I came to Japan, in 1972, with no expectations, as a wife of someone who happened to be Japanese. I was enchanted by Japanese sensibilities, art and values. But I came from a career in the BBC and encountered the constraints of expectations of wives, starting with the uniform of short white socks and long white aprons and expectations of where women should be and when. That is, in the kitchen when guests visit, NOT on the train late at night and NOT working outside the dusty home. Women I met locally in our suburban commuters’ town, told me they had never been as far as Tokyo, then a 20-minute train ride. We couldn’t relate to each other at all.
My process, somewhat similar to Allan’s, started earlier and took longer. I began to feel very confined. I was alsodocumenting my experiences every week with aerogrammes, I wrote everywhere, on station platforms and in trains, in parks and restaurants, when I got to the end of the blue paper I turned the paper upside down and squeezed more in the space between the lines (until people complained). I wrote only to my parents, but these aerogrammes were passed around the whole village where they were living out their retirement. Then I acquired a large electric typewriter which I fondly thought would be the last word in technology for years to come! I could fit more into the allotted blue space.
After the first honeymoon stage when I encountered so much that was so wonderful, I began to pass through that rejection phase that you probably all know very well, when I thought that anything that wasn’t like it is in England was inferior, and I felt that I had spent the first quarter century of my life wasting my time and learning absolutely nothing remotely useful, and from being a well functioning part of a company broadcasting all round England my output seemed to be reduced now to being an English language machine, though who cared if I could produce more than nursery rhymes. I began to resent differences and complain a lot. But then after some years I visited England and started resenting the differences that made England seem inferior, I was not satisfied with anything anywhere.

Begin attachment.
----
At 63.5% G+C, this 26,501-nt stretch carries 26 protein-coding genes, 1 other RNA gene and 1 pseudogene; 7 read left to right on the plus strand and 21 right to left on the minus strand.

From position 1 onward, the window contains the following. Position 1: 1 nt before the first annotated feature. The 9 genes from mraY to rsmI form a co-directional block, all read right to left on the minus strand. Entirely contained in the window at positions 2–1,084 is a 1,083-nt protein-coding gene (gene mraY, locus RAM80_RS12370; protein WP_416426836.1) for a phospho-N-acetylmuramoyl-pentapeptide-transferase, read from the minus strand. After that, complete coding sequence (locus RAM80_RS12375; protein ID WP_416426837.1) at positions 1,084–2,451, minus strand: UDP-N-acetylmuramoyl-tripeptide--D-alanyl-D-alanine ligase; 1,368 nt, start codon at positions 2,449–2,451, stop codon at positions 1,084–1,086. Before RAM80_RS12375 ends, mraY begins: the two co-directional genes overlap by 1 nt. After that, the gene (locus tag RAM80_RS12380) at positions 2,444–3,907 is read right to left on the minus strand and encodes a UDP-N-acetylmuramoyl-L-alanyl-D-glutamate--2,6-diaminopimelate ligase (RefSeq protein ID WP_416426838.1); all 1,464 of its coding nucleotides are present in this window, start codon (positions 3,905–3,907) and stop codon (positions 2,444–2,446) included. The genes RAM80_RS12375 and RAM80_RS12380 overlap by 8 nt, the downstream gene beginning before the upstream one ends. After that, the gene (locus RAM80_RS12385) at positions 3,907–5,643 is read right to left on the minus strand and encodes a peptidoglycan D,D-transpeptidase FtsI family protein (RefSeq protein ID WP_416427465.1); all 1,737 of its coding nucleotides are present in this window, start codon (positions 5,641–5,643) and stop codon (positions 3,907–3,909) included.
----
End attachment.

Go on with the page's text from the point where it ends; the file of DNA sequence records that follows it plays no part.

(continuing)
Came the day, several years after I’d come to Japan, but a week or so since I returned from visiting my homeland, I slowly became aware that I was constantly unhappy with any place where I was, and I began to wonder if this wasn’t rather absurd. Then suddenly I saw something that stopped me dead in my housewifely shopping tracks – here on this busy main shopping street near the station where pedestrians and delivery trucks vied for space, I saw, poking through the asphalt, a little yellow primrose, completely oblivious of the endless black tar and rushing giants all around.
It was just there, tiny, vulnerable and happily dancing in the breeze. I began to feel really silly. Here was this tiny modest little plant poking through an ocean of asphalt, brightly yellow, being nothing but its bright primrose self, and if it could do it, why couldn’t I? How was being unhappy and resentful serving me? And who else cared?
It was a stunning, sea change moment. I realised that being unhappy or happy was a choice not a matter of circumstance (for the most part). I began to see, and share in my letters, the charm and joy of life’s passage and encounters, wherever they were. And my letters became talking points, in the village and then more widely, people responding, discussing, telling me I should write a book. It took a primrose to beat the steel and show me the bamboo.